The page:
Do we ever sit down and thank God for the many people who have touched our lives and have influenced us in some way or other?

A spirit of thanksgiving should be in the heart of every Christian because we know that we ultimately depend on God for everything we have and are. It is God’s love that keeps us and all of creation in existence.

Finally, the Mass is the ultimate offering of thanksgiving to God. When we celebrate the Eucharist we give thanks for the greatest gift of all, Jesus Christ, the Son of God. The word eucharist means “thanksgiving.”

Let us not take for granted anything we have received, and remember to show our gratitude to God for all God gives to us each day. Let us always be eucharistic people, a people with grateful hearts.

May we learn to appreciate all that we have while we have it and not take our lives and our gifts for granted. Let each day be one of thanksgiving.

Holy Cross Prayer

Thursday, November 19, 2015

Please join us in offering the following prayer daily for our Holy Cross family:




A wish from Mexico

Tuesday, November 17, 2015


Sister Patricia Anne Clossey works with the Children for Peace Program in Guadalupe, Nuevo León, Mexico. 

“Children participate in weekly meetings and value-oriented activities. Parents meet monthly to support what the children are learning. As an incentive, the parents receive groceries and the children are given school supplies,” Sister Patricia Anne says. “With continued violence in Monterrey, the program is providing some stability in the area.”

Please support this ministry and others with your donation. Just go to DONATE NOW or give us a call at (574) 284-5641. Thank you.

Learn more about our Ministry With the Poor.

A Prayer for Justice and Peace

Friday, November 13, 2015

Almighty and eternal God,
May your grace enkindle in all of us
a love for the many unfortunate people
whom poverty and misery
reduce to a condition of life
unworthy of human beings.

Arouse in the hearts of those who call you Father
a hunger and thirst for social justice
and for fraternal charity
in deeds and in truth.

Grant, O Lord,
peace in our days,
peace to souls,
peace to families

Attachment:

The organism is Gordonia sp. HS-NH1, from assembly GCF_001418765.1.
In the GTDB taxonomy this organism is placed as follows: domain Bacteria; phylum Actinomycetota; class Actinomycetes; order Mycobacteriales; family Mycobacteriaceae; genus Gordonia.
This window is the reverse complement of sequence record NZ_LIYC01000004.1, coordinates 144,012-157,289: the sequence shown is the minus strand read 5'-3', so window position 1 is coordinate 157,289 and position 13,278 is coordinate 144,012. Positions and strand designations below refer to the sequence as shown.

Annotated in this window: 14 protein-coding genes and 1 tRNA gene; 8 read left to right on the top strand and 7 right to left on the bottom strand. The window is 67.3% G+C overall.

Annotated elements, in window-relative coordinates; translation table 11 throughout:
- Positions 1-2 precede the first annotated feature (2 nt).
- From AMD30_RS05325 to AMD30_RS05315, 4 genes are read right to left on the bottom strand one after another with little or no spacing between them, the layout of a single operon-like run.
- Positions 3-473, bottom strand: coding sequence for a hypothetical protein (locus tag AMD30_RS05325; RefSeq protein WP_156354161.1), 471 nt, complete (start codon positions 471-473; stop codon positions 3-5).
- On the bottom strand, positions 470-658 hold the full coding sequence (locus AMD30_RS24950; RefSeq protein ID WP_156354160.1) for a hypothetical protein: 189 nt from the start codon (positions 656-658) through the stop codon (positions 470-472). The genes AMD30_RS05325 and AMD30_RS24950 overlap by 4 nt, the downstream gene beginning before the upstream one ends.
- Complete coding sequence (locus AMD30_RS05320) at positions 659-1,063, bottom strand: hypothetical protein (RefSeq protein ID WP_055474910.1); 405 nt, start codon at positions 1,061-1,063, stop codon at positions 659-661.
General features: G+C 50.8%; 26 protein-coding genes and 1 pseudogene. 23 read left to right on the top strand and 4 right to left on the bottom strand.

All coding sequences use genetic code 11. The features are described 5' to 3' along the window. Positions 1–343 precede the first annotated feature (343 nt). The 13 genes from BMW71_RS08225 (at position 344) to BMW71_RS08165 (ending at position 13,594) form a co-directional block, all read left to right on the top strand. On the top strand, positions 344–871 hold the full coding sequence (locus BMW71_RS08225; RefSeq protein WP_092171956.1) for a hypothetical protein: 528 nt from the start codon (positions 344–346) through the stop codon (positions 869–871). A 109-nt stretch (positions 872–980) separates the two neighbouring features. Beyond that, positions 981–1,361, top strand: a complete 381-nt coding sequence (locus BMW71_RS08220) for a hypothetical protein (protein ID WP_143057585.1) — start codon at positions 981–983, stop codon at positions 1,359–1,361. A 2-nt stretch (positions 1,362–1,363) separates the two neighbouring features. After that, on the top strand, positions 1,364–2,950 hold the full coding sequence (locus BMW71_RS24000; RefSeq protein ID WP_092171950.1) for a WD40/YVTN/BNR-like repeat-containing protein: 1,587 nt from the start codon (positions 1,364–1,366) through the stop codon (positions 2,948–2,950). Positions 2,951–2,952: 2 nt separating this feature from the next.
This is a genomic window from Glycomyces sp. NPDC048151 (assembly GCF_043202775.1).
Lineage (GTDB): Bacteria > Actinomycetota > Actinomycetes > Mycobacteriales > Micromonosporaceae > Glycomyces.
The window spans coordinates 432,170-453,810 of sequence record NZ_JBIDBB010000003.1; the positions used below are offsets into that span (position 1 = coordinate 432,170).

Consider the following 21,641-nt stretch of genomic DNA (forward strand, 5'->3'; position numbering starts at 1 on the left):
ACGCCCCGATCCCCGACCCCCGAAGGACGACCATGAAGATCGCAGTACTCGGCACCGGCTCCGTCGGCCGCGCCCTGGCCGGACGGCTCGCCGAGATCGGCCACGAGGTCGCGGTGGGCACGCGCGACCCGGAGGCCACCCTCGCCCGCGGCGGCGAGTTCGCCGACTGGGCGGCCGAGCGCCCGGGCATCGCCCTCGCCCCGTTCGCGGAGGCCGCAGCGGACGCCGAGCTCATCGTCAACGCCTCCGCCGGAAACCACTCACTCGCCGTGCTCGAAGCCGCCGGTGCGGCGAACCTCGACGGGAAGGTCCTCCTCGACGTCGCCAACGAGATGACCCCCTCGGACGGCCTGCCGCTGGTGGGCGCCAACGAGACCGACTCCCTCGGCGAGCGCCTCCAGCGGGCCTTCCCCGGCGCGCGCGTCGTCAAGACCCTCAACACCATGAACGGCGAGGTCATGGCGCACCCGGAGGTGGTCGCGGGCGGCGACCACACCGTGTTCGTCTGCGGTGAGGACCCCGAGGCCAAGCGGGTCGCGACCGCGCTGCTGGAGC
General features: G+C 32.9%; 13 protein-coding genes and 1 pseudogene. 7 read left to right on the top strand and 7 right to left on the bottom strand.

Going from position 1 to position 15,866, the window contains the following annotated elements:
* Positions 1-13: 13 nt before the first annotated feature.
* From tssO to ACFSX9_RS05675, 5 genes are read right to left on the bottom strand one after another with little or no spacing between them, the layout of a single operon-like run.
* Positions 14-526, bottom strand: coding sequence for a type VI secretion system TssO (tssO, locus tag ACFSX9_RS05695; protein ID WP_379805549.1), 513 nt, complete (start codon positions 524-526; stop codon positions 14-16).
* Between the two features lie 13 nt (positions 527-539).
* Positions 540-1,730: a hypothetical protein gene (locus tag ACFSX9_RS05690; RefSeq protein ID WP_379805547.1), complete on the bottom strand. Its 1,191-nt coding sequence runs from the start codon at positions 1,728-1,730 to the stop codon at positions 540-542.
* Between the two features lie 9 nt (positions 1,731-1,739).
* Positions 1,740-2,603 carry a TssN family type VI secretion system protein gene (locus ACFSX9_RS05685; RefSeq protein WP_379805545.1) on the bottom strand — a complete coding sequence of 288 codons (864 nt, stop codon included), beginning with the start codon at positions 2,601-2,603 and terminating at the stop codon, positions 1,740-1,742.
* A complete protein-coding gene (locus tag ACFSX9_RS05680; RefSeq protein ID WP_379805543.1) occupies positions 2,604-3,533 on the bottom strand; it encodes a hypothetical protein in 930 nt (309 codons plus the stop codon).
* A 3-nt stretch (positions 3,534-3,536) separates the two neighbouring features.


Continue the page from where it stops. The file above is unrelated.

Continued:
peace to our country,
and peace among nations.
— Pope Pius XII

Celebrating America's veterans

Wednesday, November 11, 2015


The Sisters of the Holy Cross honor all of America’s veterans for their patriotism, love of country, and willingness to serve and to sacrifice for freedom.

Help our wishes come true

Friday, November 6, 2015

Sister Anita Gomes, standing, runs the Pratasha Sewing Center in a remote area of Bangladesh. “The young girls and women who come are jobless, left out of society, and uneducated," says Sister Anita Gomes. "We give them training in sewing and provide a job so that they can support their families. In between their training, we give them nutritious food for good health.”
by Sister M. Rose Edward (Goodrow)

I’ve always loved the title of the song, “A Dream Is A Wish Your Heart Makes,” from Disney’s Cinderella. It seems especially meaningful today as I ask you to open your heart and join the Sisters of the Holy Cross in making wishes and dreams come true through our Ministry With the Poor.

As Christmas approaches I invite you to share in the joy our sisters experience when they minister with the poor around the world. Although every day they see the difficulties of men, women and children who are less fortunate, and realize firsthand their pain and challenges, they also witness the triumphs as these people strive for better lives.

The sisters have big wishes for these individuals. They are surprisingly modest — just the same hopes and dreams that we all have: food to eat, books to read, health, shelter and respite. These are the things that our Ministry With the Poor does so well.

With generous donations from individuals like you, Ministry With the Poor will continue to flourish. Your gift now to the Sisters of the Holy Cross will help us make these dreams come true. Whether your gift is $20, $50, $100 or $1,000 I promise you it will be appreciated, used wisely, and will make a true difference.

If you prefer, you also can choose to support our sisters’ retirement needs or make an unrestricted gift. Just go to DONATE NOW or give us a call at (574) 284-5641.

As the new year approaches, you and your family will be in our prayers for peace, love and hope. May all your dreams and wishes come true!

Learn more about our Ministry With the Poor.

Grant them peace

Monday, November 2, 2015

Please join us in prayer for these Sisters of the Holy Cross who were called home to God since November 1, 2014. While we feel their loss, we rejoice in their newfound lives. 

Eternal rest grant unto them, O Lord,
and let perpetual light shine upon them. 
May the souls of the faithful departed,
through the mercy of God, rest in peace. Amen.

To read more about these sisters, please visit http://bit.ly/1KKpogN.

All Saints Day

Sunday, November 1, 2015

All Saints Day, a solemn holy day of the Catholic Church, invites us to reflect on the heroic lives of the saints — both the canonized and the uncanonized — and challenges us to imitate their lifestyle so we may live our lives in faithfulness like theirs, and so receive the same reward.


Make time today to pray to your favorite saints and ask them to pray on your behalf that you may one day hear our Lord’s words of welcome to eternal happiness: “Well done, good and faithful servant! Enter into the joys of your master” (Matthew 25:21).